Cryptocurrency is like the economy of 'World of Warcraft' and legitimizing it with regulations would hurt the financial system, says economist

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After the FTX collapse, calls to regulate cryptocurrencies increased among US lawmakers. But doing so would confer legitimacy on the crypto industry, a prominent economist argued this week, and that, in turn, could lead to more widespread economic damage.

Stephen Cecchetti, economist and professor at Brandeis International Business School, highlighted economics within World of Warcraftan online video game with millions of players.

“I think the strongest argument against regulation is about conferring legitimacy,” he said at a crypto debate hosted by the Brookings Institution.

“I think of a lot of these things as being a video game, so if I look at analogue, the World of Warcraft it has 120 million players and it has an economy within it,” he continued. “Fortunately, no federal financial regulator has the responsibility to oversee the World of Warcraft🇧🇷 And while there’s money involved, I don’t think any of us would call them to oversee large online multiplayer games. like the World of Warcraftcrypto, in my opinion, does nothing to support the real economy, so legitimizing it will simply drain creative resources from productive activities.”

Cryptography Regulations

Creating regulations specifically for cryptocurrencies, he argued, would affect how banks approach the sector.

“Legitimating cryptocurrency will encourage banks to buy crypto assets directly and lend against them as collateral,” he said. “Imagine where we would be if leveraged financial intermediaries were holding crypto in November 2021 before the drop in value.”

Cryptocurrencies have dropped dramatically in value since the end of last year. Bitcoin, the largest cryptocurrency, has lost over 60% of its value this year.

If “virtually all transactions in the crypto world remain within the crypto world with no ties to the real economy,” Cecchetti said, then “it would be as if these things were happening on Mars and would leave the traditional financial system unaffected. That must be our goal.”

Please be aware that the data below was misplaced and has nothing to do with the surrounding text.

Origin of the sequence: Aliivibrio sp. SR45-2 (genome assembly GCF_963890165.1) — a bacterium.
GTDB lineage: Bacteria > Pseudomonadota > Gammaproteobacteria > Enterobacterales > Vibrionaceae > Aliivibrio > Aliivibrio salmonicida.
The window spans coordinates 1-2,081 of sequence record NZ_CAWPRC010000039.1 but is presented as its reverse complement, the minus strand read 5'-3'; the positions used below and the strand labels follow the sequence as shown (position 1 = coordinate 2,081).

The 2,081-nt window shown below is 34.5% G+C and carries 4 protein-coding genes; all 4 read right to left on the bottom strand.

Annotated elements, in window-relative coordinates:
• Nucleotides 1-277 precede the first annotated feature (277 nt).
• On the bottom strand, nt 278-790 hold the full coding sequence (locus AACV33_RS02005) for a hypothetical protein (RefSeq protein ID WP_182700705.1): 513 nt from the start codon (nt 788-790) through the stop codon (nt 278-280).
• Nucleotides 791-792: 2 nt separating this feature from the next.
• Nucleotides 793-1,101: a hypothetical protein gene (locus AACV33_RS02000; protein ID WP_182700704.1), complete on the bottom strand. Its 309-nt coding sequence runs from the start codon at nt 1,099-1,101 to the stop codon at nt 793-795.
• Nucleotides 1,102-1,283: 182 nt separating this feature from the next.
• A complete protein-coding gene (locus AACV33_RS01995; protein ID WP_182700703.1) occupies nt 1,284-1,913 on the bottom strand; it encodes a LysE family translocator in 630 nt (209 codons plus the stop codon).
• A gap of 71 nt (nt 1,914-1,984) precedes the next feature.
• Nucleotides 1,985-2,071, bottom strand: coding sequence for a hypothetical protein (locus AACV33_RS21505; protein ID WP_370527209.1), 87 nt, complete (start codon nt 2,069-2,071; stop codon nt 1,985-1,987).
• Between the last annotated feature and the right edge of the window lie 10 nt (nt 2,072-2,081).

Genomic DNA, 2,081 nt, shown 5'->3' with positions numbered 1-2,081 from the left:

As for bad behavior in the industry – the “defining characteristic of the crypto world”, in his opinion – prosecutors can address it by “aggressively enforcing existing laws and, where appropriate, going after the celebrities who are promoting these things”, he said.

FTX founder Sam Bankman-Fried was charged with eight criminal counts, including two counts of wire fraud and six counts of conspiracy related to securities and commodity fraud, money laundering and violations of campaign finance laws.

‘Let the encryption burn’

Calls for greater regulation have gained traction in recent weeks following the epic FTX meltdown.

Last weekend, Senator Sherrod Brown, chairman of the Senate banking committee, called for more regulation and left open the possibility of banning cryptocurrencies, although he acknowledged that it would be “very difficult because it goes abroad and who knows how that will go.” work. 🇧🇷

In a statement after Bankman-Fried’s arrest in the Bahamas, Brown said: “Things that look and behave like securities, commodities or banking products need to be regulated and overseen by the responsible agencies that serve consumers… because it’s bright and shiny.

Cecchetti believes a good approach would be to “let the crypto burn,” as he and Kim Schoenholtz, a professor at NYU’s Stern School of Business, wrote in a recent Financial Times column.

“Following the collapse of FTX, authorities must resist the urge to create a parallel legal and regulatory framework for the crypto industry,” they wrote. “It’s much better to do nothing and just let the encryption burn.”

Actively intervening, they added, “would provide an official stamp of approval to a system that currently poses no threat to financial stability, and would lead to calls for public bailouts when crypto inevitably erupts again.”

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